Christopher Lang, Correspondent, @topherlang2 | May 29, 2018 | MonroeNow
New Jersey will fight any attempt by the IRS or the U.S. Treasury department to block or impose restrictions on a state law that would allow residents to bypass the federal government’s new cap for deductions on state and local taxes, Governor Murphy said last week.
Just before the Memorial Day weekend, on May 23 the U.S. Treasury and IRS said it was preparing new regulations for states that allow residents to make contributions to local government-backed charitable funds and in return receive property tax credits for those payments. The payments are seen as a workaround to the new federal tax law that placed a $10,000 cap on the state and local taxes deductions, commonly called SALT.
“The upcoming proposed regulations, to be issued in the near future, will help taxpayers understand the relationship between federal charitable contribution deductions and the new statutory limitation on the deduction of state and local taxes,” the IRS said in its May 23 statement.
The federal agencies have said in the past, after New Jersey adopted a state law allowing for the charitable contributions, that such payments could only be deemed allowable by the federal government, not local or state authorities.
“Taxpayers should also be aware the U.S. Department of Treasury and the Internal Revenue Service are continuing to monitor other legislative proposals being considered to ensure that federal law controls the characterization of deductions for federal tax income filings.”
In response to the IRS and Treasury statement, Governor Murphy accused the federal agencies of playing politics.
“For the federal government to permit certain states to allow for charitable deductions, but not others that are following the same principles, is unconscionable. Once again, President Trump is unfairly targeting the hardworking people of New Jersey,” said Governor Murphy, a Democrat. “I remain committed to fighting the SALT deduction tax cap and am confident that the solution signed into law can and should be embraced by the IRS. Anything less is a flat-out admittance that politics rather than policy guide the decisions of the Trump Administration.”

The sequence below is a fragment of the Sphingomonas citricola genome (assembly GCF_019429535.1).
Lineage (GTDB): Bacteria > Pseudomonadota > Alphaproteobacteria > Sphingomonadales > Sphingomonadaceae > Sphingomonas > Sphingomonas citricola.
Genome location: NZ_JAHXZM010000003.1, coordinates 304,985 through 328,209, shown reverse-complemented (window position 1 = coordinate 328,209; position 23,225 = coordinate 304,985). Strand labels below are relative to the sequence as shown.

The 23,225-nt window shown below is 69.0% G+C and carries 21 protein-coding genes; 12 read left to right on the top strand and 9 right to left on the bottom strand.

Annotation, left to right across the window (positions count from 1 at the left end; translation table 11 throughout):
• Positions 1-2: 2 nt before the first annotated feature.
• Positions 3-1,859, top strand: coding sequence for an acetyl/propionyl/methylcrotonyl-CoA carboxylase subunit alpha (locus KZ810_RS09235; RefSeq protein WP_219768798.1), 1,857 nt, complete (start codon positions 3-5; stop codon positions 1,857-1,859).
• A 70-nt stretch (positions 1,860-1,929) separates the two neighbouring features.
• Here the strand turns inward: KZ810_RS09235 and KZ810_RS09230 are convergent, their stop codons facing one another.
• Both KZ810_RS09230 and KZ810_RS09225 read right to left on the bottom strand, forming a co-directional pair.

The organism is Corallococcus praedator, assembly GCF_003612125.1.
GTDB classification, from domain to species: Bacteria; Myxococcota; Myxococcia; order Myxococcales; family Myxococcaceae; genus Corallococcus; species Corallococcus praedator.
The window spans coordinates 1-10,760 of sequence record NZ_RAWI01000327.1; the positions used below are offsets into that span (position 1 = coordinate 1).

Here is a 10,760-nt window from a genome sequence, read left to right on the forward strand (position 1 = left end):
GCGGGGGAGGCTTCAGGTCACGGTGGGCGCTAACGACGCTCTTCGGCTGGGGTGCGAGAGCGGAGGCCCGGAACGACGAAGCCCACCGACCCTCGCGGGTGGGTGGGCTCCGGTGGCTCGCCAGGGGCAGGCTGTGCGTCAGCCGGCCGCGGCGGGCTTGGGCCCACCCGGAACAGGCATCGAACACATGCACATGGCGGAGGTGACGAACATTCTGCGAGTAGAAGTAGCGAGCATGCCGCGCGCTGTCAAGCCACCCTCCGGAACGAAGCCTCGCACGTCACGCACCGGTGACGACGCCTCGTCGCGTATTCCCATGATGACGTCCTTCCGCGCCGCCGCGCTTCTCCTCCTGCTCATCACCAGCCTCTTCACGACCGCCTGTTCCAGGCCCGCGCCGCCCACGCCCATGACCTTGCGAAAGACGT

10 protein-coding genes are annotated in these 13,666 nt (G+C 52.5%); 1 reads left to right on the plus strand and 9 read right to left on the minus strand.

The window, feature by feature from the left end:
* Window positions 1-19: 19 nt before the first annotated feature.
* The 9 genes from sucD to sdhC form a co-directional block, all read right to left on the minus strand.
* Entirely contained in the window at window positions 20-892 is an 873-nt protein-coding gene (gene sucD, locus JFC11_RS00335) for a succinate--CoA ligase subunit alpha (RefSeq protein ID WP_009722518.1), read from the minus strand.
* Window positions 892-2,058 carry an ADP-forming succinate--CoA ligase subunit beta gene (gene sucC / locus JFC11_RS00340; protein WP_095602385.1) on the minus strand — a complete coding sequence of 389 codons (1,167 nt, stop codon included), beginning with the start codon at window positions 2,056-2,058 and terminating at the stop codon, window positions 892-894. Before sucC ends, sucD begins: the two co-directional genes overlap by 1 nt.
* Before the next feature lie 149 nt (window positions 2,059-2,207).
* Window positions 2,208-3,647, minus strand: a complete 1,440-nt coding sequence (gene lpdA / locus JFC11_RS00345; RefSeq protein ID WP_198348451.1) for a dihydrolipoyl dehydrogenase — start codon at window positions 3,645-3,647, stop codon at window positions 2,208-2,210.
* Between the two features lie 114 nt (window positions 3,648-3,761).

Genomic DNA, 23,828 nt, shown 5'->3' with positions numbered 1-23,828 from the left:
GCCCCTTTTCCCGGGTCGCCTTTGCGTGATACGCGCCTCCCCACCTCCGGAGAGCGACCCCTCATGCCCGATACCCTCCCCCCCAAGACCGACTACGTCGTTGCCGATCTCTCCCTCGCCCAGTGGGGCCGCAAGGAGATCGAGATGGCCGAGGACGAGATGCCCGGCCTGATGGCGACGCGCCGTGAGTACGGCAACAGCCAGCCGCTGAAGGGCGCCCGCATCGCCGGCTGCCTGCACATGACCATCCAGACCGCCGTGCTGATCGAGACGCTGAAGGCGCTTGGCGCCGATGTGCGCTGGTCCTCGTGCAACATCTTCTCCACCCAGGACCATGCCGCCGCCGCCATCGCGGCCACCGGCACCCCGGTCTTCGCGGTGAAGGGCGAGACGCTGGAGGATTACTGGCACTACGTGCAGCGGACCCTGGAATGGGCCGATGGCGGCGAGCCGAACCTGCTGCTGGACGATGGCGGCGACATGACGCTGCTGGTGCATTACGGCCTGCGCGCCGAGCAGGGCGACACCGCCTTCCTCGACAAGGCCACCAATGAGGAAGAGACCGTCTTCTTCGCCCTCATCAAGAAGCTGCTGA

In response to the tax cap deduction, the state lawmakers approved legislation that Governor Murphy signed earlier this month to allow municipalities, counties and other government entities to establish charitable accounts for taxpayers to donate to in return for the property tax credit.
The move was controversial with some, such as state Sen. Joe Pennacchio, R-Essex, saying in February that “I have no doubt that the Internal Revenue Service of Congress will strike down this concerted effort to evade federal taxes.”
The government-sponsored charitable accounts would use the money collected to pay for residential services that are generally funded from property taxes. Earlier this month, the state Department of Community affairs distributed a notice to municipalities that governments could now create the charitable accounts for specific purposes, but warned that there is no guarantee that the IRS would accept those contributions to be deducted.
According to multiple reports, the new federal tax code does not cap charitable deductions.
New Jersey Attorney General Gurbir S. Grewal responded in a letter to the IRS about the forthcoming proposal, saying that federal tax code makes “plain that these contributions are permissible.”
“The statute is explicit that such contributions include gifts given to state governments and their political subdivisions,” Grewal wrote. “The only remaining issue is whether such gifts are deductible if the contributor gets a tax credit in return. … The IRS’s longstanding approach, supported by precedent and policy, supports what New Jersey has done.”